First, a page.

Mayoral Primary, February 2

Mayoral primary results[6]
Party Candidate Votes %
Democratic Ray Nagin 38,323 28.68
Democratic Richard Pennington 31,259 23.4
Democratic Paulette Irons 24,557 18.38
Democratic Jim Singleton 17,503 13.1
Democratic Troy Carter 13,898 10.4
Democratic Vernon Palmer 3,442 2.58
Democratic Leonard Lucas 2,102 1.57
Democratic Emile Labat 637 0.48
Other Quentin Brown Jr. 422 0.32
Republican Thomas Delahay Dunn Jr. 334 0.25
Republican Timothy Hill 309 0.23
Republican Clarence Hunt 289 0.22
Other Manny Bruno 274 0.21
Other Ed Cerrone 136 0.1
Democratic Albert "Superman" Jones 116 0.09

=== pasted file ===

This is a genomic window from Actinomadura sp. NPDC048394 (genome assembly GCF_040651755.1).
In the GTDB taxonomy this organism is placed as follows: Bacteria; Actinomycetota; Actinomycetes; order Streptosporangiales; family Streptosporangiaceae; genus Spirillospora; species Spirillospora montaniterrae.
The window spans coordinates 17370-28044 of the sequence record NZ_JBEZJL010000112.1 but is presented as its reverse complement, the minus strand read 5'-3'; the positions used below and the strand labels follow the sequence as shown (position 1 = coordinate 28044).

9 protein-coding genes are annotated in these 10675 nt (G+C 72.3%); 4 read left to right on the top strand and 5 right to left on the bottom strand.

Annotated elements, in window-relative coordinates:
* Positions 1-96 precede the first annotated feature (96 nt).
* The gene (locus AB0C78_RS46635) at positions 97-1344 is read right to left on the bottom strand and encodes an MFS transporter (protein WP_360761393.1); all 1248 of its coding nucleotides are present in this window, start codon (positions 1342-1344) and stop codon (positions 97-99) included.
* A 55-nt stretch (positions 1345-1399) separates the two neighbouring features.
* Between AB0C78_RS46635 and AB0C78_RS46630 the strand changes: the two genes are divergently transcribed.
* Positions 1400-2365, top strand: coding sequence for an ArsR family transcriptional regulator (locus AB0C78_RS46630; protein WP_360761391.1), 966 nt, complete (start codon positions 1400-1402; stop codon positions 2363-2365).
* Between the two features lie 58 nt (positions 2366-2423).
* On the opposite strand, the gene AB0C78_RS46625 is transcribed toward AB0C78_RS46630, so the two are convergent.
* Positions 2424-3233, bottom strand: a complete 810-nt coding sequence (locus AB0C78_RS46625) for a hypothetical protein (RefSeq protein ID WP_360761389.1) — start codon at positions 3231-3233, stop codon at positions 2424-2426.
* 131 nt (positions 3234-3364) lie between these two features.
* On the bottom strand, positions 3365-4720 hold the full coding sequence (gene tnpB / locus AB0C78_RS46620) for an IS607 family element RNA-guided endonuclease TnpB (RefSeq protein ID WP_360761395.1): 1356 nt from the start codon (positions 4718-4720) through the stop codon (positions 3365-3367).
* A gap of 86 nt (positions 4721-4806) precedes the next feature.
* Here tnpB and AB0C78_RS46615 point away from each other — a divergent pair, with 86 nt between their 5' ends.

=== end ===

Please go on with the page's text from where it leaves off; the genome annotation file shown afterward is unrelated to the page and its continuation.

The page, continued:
Total votes 133,601

The most prominent feature of the primary results was a dramatic surge in Nagin's support; going into the primary, Pennington was widely predicted to finish first. Precinct-by-precinct returns prompted political analysts to attribute Nagin's first-place finish in the primary to a high turnout by white voters who disproportionately preferred Nagin to his main opponent, Pennington. Nagin also saw support in higher-income black neighborhoods. Pennington found his main base of support in predominantly African-American neighborhoods, winning 217 black-majority precincts to Nagin's 46. The primary results were also seen as a rejection of New Orleans politics-as-usual; both the runoff candidates were political newcomers despite the candidacies of several prominent politicians.[7][8]

Runoff, March 2

Candidate Votes received Percentage of votes cast
Ray Nagin 76,639 58.74%
Richard Pennington 53,836 41.26%